Mary Poppins Retires
Mary Poppins Retires is an exciting, fun and funny take on the original story. After having spent the bulk of her life force fixing kids, Mary Poppins discovers she faces the diminishing powers that come with age. It is, she decides, time to retire. She and her parrot Longjohn go about the happy business of building a dream house made of seashells on the seashore, but Jeremy Abrams needs her... More
Mary Poppins Retires is an exciting, fun and funny take on the original story...
After having spent the bulk of her life force fixing kids, Mary Poppins discovers she faces the diminishing powers that come with age. It is, she decides, time to retire. She and her parrot Longjohn go about the happy business of building a dream house made of seashells on the seashore.
Meanwhile, Jeremy Abrams, African American, eight and three quarters years old, faces seemingly insurmountable problems. His dad died in the war, and his mom, a once popular math teacher, but now burdened with a broken heart, succumbs to drug addiction. Jeremy lives with his grandmother, Adeline, who unfortunately has “the Alzheimer’s.” Our hero suffers from night terrors, experiencing frightening visions in his sleep. Perhaps the young man’s biggest problem arises from his terrifying encounters with the gang comprised of the three meanest kids in town.
Jeremy’s grandmother has always loved Mary Poppins (since the long ago release of the popular movie and the books before that.) Realizing that Jeremy needs help, she begins writing letters addressed to her heroine. Longjohn, the parrot, delivers Adeline’s letters to his mistress, though he argues (rather passionately) against intervening in Jeremy’s troubled life. Of course Mary Poppins has to help. She arranges for Jeremy’s mom—quite far gone now--to find a giant puppy and leave this incredible present on Jeremy’s doorstep on Christmas Eve. Jeremy’s mom hopes the dog provides her boy with the love she cannot give him.
It is indeed love at first sight; Jeremy names the dog Oso. At first it seems the remarkable canine has solved all of Jeremy’s problems. Jeremy is no long bothered by night terrors. The gang admires Jeremy’s big and courageous dog, and at last they leave Jeremy alone. Jeremy is able to concentrate on school and his beloved math club until—
Jeremy’s grandmother dies.
Overwhelmed with grief, Jeremy is thrown into foster care.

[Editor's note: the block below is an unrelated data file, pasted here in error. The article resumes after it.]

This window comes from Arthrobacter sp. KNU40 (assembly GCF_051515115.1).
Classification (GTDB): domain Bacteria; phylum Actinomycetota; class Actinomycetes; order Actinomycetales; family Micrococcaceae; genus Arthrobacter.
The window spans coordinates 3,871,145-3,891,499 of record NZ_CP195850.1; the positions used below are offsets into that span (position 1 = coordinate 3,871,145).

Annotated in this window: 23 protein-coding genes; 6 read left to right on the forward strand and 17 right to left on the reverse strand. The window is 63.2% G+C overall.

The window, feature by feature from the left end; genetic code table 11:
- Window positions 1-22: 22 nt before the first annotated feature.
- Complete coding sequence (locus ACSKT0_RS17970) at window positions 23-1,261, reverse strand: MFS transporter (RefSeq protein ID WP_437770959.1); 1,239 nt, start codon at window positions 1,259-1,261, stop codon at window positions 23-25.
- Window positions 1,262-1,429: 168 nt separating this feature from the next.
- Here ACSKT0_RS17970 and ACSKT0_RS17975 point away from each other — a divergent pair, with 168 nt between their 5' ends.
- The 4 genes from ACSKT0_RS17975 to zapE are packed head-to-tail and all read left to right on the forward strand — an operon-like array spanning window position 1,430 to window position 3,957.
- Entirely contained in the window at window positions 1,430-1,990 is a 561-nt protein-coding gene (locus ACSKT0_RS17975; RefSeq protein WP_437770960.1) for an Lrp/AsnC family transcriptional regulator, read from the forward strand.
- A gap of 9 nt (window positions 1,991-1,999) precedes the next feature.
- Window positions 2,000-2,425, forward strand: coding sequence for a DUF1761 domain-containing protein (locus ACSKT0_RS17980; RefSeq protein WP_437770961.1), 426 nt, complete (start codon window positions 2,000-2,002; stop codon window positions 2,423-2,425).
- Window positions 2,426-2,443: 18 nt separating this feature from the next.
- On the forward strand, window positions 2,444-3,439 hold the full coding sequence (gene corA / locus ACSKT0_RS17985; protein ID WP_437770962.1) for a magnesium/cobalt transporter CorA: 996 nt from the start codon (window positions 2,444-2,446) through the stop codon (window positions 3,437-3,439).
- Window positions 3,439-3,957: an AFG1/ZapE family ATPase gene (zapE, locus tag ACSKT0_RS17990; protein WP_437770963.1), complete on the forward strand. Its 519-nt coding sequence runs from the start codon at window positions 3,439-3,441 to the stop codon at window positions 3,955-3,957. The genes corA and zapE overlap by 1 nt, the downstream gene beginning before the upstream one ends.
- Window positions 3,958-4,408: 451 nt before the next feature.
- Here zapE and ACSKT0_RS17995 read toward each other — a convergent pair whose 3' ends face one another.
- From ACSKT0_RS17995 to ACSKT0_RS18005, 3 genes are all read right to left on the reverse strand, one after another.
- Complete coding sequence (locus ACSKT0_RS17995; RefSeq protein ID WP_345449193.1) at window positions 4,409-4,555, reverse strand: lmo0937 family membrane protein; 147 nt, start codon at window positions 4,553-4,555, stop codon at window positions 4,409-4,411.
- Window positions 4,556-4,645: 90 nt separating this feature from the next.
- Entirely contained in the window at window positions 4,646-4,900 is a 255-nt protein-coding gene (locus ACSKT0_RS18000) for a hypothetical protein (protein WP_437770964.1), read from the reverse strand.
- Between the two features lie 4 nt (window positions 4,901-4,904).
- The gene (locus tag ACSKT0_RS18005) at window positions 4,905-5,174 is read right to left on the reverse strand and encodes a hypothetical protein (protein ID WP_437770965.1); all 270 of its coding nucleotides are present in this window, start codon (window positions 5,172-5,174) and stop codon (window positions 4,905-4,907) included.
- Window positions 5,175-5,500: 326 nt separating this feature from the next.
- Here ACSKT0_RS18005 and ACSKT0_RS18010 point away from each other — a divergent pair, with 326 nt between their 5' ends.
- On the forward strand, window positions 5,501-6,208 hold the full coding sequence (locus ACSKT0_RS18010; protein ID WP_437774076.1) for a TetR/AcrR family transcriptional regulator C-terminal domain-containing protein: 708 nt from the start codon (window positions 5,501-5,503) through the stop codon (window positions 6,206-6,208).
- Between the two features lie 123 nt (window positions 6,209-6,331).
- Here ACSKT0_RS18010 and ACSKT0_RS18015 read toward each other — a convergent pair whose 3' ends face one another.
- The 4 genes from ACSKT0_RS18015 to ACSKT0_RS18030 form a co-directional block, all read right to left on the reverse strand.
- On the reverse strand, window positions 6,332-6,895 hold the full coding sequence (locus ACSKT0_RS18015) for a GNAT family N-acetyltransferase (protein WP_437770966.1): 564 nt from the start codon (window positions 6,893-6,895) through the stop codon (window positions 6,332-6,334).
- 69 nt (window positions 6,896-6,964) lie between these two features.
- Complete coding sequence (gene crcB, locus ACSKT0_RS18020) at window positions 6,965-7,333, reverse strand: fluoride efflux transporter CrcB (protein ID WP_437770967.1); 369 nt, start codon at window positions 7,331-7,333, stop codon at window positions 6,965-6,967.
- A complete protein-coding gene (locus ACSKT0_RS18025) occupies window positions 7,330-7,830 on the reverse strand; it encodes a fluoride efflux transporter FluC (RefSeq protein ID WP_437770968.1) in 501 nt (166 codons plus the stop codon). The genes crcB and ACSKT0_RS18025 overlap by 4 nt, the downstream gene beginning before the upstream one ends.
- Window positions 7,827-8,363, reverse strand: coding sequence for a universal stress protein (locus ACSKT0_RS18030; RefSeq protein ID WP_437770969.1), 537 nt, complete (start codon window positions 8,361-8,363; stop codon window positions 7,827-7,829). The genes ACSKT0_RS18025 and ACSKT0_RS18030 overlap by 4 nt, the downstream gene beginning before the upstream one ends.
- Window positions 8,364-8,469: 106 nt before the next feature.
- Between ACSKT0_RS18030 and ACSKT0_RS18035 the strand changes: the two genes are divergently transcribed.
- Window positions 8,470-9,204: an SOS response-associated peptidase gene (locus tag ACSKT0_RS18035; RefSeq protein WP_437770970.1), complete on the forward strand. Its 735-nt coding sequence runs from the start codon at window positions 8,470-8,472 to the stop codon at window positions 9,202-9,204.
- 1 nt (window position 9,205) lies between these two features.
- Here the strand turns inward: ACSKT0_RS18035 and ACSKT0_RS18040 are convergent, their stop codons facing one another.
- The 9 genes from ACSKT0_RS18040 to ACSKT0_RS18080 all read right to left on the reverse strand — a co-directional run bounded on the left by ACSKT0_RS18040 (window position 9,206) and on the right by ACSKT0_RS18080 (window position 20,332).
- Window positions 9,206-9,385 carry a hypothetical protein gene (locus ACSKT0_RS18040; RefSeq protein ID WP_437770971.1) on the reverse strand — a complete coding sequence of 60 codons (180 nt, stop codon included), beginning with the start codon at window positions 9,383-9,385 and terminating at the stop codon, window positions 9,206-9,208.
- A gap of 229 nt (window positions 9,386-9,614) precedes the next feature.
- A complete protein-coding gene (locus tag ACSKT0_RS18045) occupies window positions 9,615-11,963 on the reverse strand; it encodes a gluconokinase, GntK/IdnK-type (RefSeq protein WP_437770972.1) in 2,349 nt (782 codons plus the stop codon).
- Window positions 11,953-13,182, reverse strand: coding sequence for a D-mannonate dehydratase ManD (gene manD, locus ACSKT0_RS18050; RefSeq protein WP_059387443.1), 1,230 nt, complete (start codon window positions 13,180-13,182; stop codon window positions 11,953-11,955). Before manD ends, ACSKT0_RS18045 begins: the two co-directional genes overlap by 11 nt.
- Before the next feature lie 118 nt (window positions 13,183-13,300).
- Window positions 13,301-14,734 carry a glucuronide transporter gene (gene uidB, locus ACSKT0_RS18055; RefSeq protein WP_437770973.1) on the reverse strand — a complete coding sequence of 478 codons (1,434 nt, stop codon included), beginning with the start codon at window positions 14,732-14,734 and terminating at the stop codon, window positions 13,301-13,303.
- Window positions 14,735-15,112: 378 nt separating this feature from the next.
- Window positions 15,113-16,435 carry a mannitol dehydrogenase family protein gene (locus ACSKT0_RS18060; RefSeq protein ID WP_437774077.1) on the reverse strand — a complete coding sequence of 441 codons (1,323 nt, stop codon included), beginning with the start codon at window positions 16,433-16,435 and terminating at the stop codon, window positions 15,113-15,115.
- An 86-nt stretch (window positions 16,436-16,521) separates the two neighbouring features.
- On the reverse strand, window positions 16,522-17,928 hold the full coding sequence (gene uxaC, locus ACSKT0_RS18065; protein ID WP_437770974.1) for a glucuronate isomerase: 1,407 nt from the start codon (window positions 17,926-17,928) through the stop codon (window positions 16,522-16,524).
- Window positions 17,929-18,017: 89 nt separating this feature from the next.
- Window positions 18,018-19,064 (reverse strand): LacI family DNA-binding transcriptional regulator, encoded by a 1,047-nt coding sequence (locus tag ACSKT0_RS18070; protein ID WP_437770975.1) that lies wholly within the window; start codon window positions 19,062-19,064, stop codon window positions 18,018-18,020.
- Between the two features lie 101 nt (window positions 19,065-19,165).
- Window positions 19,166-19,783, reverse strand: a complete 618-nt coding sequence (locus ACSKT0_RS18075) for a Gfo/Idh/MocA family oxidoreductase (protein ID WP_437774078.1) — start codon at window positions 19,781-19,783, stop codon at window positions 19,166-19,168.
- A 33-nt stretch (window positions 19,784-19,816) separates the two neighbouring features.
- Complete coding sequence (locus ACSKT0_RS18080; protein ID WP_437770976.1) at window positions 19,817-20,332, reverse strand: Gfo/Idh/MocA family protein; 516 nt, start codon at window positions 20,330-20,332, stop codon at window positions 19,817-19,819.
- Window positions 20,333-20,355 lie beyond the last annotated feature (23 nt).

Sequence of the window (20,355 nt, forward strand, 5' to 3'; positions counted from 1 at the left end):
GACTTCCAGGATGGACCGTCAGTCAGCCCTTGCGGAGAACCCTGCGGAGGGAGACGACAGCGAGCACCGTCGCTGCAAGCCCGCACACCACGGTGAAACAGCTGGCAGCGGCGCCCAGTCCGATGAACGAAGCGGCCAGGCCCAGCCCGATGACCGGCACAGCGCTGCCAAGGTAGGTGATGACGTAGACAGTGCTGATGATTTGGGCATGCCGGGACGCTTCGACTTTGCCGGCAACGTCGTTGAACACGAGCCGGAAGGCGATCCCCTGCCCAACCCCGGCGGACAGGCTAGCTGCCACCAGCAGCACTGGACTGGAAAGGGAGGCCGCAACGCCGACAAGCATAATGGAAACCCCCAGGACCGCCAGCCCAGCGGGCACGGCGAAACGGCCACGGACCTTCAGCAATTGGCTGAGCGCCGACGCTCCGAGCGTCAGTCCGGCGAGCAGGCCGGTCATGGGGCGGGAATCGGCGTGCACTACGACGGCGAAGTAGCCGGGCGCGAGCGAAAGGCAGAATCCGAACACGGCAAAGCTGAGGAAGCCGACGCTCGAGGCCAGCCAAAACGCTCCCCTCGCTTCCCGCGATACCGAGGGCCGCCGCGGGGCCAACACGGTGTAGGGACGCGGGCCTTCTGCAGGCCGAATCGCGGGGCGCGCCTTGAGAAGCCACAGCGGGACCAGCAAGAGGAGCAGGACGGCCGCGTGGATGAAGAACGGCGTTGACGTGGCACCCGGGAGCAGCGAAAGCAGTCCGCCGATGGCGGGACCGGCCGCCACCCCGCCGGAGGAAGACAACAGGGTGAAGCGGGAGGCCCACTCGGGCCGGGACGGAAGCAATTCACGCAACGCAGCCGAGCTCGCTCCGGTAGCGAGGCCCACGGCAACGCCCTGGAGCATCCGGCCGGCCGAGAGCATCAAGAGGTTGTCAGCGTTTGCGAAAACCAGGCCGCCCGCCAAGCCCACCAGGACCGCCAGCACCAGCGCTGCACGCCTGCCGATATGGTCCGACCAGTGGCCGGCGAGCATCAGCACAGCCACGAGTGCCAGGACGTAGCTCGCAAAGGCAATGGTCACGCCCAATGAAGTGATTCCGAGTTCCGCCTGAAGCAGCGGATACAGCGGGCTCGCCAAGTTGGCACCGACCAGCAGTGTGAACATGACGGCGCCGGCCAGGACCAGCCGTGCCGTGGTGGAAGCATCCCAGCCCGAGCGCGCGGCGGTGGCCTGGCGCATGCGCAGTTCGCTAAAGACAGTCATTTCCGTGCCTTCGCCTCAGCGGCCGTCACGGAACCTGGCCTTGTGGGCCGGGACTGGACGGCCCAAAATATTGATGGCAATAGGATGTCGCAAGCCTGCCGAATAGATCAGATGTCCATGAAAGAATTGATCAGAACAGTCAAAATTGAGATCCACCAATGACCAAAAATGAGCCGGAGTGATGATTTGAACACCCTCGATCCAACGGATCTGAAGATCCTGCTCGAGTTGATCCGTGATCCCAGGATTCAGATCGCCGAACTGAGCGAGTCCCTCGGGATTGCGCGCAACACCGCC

Worse, Oso is taken to the pound.
Jeremy’s new foster ‘mother’, Ms. Rail, is a four hundred pound woman who does nothing but eat ice-cream and cake and watch TV. She won’t let Jeremy outside and even insists on ‘homeschooling’ him. She only humors Jeremy’s extreme anxiety to get Oso back. Desperate to save his beloved dog, certain he could survive anything if only he could get Oso back, Jeremy tries to escape, to no avail, until…
From the kitchen window, he notices his new next-door neighbor moving in. An older woman with gray hair and a parrot, she arrives in an old station wagon. Despite her troubling power surges and black outs, Mary Poppins sets about helping Jeremy. This involves soliciting support from the gang, an old purple bike with hidden exhilarating and dangerous powers, a special Mary Poppins app on one of the boy’s phones, giant magic balloons, all mixed together in adventure of hair raising excitement.
The ending of the story packs a powerful emotional punch. With a little help from our heroine, Ms. Rail becomes as dedicated to fitness as she once was to ice-cream and cake, the three boys in the gang are individually transformed by the adventure and a bit of Mary Poppins’ magic. Still, suddenly, the wind changes. Jeremy knows what this means. Terrified of being abandoned again, he rushes home. Mary Poppins and Longjohn are indeed gone. Unbeknownst to Jeremy, Mary Poppins had maneuvered Jeremy’s once loved mom toward help and just as he begins to experience this loss, a knock comes at the door and he opens it to find his mother at last…
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